UNC Faces Second Federal Investigation Over Sexual Assaults
Already facing one federal investigation as the University of North Carolina at Chapel Hill‘s sexual assault scandal continues to deepen, the university will now undergo a second, simultaneous investigation by the U.S. Department of Education’s Clery Act Compliance Division to determine if the school violated federal law in its handling of sexual violence allegations.
Clery Compliance Coordinator James Moore III has stated the Department of Education received a complaint on February 20th alleging that “UNC has failed to accurately and completely disclose its campus crime statistics,” as well as not implementing ”certain required policies and procedures regarding the proper response to campus sexual assaults and the adjudication of such offenses by campus judicial bodies.”
These allegations echo previous claims by Landin Gambill, the UNC sophomore who has been at the epicenter of the sexual assault scandal after alleging that former assistant dean of students Melinda Manning was told to under-report the number of sexual assaults at the school. Gambill’s initial allegation of being sexually assaulted had also been the last sexual assault at UNC to be investigated by the student-lead Honor Court rather than the school administration, an experience that Gambill has called “traumatic.” Gambill now faces the risk of possible expulsion by the Honor Court after being accused of “intimidating” her alleged attacker by speaking out about her assault.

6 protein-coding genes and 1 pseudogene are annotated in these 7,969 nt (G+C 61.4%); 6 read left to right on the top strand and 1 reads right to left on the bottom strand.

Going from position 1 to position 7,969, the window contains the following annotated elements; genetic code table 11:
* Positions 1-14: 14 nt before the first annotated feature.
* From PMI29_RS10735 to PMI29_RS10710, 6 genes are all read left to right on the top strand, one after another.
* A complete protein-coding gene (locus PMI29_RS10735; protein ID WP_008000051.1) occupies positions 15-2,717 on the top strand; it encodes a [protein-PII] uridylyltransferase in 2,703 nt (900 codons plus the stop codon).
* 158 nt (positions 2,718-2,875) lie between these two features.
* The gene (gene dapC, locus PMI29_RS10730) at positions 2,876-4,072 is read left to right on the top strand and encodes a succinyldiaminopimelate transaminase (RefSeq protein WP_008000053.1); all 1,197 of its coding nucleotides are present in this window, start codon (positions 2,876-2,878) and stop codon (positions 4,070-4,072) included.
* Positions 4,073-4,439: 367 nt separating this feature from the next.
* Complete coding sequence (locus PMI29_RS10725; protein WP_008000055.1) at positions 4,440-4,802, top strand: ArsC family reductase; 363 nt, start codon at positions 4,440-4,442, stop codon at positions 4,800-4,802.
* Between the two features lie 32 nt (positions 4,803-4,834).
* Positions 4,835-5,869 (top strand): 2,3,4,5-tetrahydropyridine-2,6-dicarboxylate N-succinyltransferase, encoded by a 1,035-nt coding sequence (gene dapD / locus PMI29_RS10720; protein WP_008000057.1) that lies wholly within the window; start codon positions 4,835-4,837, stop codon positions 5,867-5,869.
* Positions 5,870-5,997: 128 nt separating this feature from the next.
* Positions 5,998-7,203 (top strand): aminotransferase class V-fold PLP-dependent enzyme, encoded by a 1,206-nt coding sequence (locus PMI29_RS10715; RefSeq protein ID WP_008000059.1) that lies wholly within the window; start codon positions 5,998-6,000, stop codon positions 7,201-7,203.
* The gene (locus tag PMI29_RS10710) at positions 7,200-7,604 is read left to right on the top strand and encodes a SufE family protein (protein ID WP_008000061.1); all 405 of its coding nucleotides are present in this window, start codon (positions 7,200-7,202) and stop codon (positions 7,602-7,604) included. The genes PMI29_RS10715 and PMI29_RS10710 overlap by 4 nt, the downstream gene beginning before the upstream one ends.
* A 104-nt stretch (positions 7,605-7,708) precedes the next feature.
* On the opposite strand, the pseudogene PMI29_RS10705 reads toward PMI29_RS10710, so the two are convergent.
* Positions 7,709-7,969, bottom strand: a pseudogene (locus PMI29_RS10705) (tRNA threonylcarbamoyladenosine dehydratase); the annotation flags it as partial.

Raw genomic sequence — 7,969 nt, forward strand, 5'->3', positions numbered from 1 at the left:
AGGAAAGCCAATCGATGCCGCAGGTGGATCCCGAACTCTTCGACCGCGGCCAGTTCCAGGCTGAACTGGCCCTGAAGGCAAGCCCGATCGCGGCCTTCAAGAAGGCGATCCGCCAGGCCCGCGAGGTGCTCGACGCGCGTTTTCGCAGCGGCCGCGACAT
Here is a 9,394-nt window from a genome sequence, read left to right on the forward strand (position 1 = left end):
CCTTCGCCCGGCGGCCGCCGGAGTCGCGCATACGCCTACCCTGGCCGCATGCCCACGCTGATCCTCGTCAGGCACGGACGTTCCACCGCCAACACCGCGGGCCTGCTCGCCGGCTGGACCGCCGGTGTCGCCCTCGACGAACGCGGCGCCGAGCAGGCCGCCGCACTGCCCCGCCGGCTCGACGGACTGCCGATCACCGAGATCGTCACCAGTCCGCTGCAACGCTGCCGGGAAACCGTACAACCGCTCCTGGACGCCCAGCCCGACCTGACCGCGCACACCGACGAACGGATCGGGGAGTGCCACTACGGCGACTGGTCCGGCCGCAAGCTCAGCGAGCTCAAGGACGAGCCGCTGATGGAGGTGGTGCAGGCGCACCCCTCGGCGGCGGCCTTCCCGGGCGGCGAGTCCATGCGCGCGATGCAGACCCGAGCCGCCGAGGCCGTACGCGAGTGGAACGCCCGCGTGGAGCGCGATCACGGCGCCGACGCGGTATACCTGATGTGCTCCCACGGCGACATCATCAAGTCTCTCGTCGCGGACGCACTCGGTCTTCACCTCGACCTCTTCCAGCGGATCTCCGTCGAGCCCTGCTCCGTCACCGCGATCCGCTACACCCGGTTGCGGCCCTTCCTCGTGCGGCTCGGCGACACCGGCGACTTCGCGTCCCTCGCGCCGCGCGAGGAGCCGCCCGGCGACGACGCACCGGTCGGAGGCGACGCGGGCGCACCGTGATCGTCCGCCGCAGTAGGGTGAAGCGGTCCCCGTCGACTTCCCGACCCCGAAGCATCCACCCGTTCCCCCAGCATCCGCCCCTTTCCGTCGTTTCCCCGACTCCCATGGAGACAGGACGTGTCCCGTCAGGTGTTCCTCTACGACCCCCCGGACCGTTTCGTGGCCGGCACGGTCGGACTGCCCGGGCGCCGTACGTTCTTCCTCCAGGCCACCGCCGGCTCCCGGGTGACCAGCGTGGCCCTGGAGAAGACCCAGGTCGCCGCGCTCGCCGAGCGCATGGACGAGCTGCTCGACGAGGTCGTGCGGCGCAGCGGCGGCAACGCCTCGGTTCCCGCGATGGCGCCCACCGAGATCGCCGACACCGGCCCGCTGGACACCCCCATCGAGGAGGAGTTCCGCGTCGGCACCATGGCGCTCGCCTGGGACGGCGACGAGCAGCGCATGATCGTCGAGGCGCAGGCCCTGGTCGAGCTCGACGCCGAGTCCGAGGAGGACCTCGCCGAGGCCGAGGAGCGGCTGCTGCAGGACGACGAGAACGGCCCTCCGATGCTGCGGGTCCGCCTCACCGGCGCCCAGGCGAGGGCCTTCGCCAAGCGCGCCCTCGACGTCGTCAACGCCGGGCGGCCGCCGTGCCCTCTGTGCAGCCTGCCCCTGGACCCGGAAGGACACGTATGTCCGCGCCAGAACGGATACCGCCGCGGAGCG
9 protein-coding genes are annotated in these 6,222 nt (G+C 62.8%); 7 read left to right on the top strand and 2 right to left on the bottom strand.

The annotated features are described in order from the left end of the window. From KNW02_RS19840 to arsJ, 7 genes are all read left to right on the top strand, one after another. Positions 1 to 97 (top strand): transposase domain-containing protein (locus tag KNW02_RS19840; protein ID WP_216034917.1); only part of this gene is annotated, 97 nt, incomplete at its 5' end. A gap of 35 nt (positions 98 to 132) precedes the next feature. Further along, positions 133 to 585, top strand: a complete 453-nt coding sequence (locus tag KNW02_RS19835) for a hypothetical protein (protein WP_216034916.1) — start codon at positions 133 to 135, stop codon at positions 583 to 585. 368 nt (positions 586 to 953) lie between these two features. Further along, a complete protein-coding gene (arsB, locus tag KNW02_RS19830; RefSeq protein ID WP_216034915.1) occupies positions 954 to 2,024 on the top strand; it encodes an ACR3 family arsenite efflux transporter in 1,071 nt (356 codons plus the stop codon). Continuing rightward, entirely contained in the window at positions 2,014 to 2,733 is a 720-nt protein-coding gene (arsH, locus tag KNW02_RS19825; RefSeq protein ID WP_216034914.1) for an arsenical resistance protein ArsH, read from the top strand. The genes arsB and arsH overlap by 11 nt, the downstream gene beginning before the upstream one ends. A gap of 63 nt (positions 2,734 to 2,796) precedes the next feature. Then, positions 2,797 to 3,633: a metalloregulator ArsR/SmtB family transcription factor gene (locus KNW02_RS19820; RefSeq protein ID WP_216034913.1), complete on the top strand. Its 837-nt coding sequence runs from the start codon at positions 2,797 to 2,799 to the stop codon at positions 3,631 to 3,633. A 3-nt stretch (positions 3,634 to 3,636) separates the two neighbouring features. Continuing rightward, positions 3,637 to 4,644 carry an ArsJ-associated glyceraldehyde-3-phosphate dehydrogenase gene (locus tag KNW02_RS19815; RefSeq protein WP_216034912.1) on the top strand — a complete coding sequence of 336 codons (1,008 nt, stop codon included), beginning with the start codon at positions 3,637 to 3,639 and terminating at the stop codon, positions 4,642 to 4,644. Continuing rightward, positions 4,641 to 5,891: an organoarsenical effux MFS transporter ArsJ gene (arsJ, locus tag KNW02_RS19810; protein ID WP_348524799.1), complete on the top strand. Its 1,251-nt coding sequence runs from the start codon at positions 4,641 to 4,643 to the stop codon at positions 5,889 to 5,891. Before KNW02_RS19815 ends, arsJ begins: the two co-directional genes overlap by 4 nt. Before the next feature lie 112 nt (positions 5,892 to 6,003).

UNC administration officials have denied that Manning was told to under-report the number of sexual assaults. Accurate reporting of crime statistics and immediate alerts to students in regards to potential security threats are mandated by the Clery Act, and failure to do so requires a $35,000 penalty per violation.
“We expected this review, and will cooperate fully with the review team,” UNC Chancellor Holden Thorp said in a statement. “We are committed to complying with the Clery Act and properly informing students and the campus community about criminal activity and safety threats. The review is an opportunity to make additional improvements if needed.”
The review by the Clery Commission will commence on April 2nd, and will cover crime figures from 2009 to 2012 by examining safety information given to students as well as all police reports and security logs. This task force remains separate from the Office of Civil Rights’s simultaneous investigation into claims of a hostile climate towards sexual assault victims at the school and an inability to properly provide counseling and resources to victims.